One of the worst things you can do is to try and make important decisions when you’re under great stress. While it can sometimes be necessary, the chances that you get it right are rather slim.
The best way to mitigate the risk of ending in that situation is to always have a contingency plan; a pretty straightforward plan that says what you are going to do if the shit hits the fan, and you need to get into full crisis mode.
Will the contingency plan always fit the crisis situation spot on? Of course not. But it will give you a much better vantage point to deal with the crisis from than – worst case – sheer panic.
A good contingency plan should focus on how you plan to deal with the really tough questions, if you need to:
How do you minimize your burn to the essentials without risking killing your company in the process? How do you deal with your team and let them in on what is happening in the best way possible? And following on from that: How do you scale your organization to the new reality in the best possible way?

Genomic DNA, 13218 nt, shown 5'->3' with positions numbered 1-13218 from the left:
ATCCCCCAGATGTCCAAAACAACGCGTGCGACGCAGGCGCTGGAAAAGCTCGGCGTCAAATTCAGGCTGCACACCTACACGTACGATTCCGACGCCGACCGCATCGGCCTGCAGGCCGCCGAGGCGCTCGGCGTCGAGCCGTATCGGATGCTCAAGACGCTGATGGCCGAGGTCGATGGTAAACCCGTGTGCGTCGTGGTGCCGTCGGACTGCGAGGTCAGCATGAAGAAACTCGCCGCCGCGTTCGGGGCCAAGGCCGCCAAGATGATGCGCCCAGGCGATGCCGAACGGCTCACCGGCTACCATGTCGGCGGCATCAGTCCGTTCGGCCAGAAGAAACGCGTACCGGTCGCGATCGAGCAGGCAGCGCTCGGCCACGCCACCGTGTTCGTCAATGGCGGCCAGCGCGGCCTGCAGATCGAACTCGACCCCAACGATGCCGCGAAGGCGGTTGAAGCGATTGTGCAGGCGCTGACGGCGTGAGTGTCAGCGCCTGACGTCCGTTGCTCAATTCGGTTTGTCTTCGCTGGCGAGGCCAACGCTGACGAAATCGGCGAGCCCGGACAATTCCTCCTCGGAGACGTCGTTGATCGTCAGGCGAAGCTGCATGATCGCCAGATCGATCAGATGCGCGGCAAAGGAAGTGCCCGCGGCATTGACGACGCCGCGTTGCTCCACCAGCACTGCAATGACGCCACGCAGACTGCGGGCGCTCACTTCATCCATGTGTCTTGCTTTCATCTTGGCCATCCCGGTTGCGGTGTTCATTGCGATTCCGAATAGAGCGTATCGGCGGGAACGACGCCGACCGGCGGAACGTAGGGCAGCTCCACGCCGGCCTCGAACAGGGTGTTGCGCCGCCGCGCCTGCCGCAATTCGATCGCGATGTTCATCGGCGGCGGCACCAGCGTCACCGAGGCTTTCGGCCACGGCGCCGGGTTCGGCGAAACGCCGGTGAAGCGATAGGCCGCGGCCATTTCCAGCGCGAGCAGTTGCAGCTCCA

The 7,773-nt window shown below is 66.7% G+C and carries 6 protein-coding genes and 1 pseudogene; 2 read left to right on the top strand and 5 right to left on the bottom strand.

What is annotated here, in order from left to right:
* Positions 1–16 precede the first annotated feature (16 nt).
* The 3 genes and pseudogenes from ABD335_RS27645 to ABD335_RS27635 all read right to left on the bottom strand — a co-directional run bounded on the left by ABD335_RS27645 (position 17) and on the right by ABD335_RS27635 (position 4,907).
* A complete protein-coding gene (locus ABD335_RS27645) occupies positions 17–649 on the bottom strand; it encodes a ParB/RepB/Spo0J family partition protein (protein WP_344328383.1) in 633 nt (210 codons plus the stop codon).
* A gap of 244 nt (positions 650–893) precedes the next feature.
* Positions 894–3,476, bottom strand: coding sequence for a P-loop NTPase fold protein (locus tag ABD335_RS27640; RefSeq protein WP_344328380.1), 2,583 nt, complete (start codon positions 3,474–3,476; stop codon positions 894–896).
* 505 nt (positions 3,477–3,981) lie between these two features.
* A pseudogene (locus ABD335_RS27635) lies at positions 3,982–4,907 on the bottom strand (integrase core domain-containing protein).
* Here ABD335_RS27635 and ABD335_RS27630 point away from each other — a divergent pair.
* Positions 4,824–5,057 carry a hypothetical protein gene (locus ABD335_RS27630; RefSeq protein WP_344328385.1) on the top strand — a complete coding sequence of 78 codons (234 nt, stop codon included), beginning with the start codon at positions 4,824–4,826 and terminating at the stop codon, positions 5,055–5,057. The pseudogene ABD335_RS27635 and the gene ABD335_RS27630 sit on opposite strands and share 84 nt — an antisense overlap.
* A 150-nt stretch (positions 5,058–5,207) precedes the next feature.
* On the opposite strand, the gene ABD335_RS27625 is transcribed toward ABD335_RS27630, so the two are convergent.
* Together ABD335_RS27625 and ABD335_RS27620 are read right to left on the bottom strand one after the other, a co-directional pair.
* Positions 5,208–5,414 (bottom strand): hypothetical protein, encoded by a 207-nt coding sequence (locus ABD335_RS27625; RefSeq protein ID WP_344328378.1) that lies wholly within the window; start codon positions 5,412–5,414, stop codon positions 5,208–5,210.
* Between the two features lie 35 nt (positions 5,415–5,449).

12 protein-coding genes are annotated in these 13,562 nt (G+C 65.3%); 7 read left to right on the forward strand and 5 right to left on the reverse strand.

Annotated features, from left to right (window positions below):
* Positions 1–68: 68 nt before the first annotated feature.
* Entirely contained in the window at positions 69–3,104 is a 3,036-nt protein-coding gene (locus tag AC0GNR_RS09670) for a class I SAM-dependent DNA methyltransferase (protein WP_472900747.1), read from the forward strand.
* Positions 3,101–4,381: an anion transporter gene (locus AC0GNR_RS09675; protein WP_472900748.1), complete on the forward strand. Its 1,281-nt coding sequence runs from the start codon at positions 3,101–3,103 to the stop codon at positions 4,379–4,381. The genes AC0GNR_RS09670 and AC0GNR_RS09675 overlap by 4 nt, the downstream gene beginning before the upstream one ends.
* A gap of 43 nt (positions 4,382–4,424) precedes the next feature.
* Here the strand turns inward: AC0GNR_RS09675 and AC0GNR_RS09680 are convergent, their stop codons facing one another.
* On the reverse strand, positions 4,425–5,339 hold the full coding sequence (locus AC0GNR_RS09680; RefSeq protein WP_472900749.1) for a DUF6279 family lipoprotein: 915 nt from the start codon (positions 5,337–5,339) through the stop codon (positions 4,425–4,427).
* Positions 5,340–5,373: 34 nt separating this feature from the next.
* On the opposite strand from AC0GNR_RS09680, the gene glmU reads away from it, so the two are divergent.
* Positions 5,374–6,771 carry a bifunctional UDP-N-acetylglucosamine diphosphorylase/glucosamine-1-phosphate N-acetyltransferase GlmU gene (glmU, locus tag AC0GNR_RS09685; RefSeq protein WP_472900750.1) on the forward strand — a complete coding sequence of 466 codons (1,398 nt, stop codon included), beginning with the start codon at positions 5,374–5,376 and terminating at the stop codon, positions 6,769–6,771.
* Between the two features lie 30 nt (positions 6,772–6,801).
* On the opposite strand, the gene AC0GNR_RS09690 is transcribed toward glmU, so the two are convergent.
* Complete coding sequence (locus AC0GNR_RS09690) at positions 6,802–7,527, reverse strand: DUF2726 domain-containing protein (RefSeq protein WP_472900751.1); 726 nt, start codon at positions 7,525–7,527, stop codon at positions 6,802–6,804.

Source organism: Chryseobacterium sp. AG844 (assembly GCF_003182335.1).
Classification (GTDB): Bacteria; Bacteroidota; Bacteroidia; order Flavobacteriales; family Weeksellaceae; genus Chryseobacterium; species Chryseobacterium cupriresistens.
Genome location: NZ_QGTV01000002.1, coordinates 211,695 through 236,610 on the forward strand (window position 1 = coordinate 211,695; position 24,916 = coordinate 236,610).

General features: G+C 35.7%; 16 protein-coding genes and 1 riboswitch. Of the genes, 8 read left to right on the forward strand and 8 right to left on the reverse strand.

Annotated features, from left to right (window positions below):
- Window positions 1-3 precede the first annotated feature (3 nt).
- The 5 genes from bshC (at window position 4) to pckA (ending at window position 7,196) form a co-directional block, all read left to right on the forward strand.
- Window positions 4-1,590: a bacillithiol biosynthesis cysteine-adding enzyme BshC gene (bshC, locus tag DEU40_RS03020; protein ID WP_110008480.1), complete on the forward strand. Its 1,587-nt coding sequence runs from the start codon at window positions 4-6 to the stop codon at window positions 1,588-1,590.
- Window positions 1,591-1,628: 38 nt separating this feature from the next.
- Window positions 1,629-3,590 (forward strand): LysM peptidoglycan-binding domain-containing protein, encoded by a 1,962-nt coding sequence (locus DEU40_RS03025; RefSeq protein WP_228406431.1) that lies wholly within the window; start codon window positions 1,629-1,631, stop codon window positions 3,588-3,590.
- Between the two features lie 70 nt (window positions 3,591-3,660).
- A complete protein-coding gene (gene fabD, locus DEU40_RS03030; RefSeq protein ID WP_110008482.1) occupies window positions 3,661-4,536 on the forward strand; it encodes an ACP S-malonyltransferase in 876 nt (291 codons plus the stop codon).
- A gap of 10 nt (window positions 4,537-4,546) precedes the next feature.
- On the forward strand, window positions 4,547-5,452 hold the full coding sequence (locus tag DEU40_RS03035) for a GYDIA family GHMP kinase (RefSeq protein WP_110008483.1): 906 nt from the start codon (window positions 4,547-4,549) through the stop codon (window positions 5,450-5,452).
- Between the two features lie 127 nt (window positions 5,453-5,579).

These are all super hard decisions that no one are comfortable making. But by at least having given it some thought well in advance, when things are still looking good and going in the right direction, you’re able to address them with much more clear eyes and a sharp mind.
You can always hope and work towards ensuring that you will never get to use the plan. But at least you will have one. And that’s a huge difference.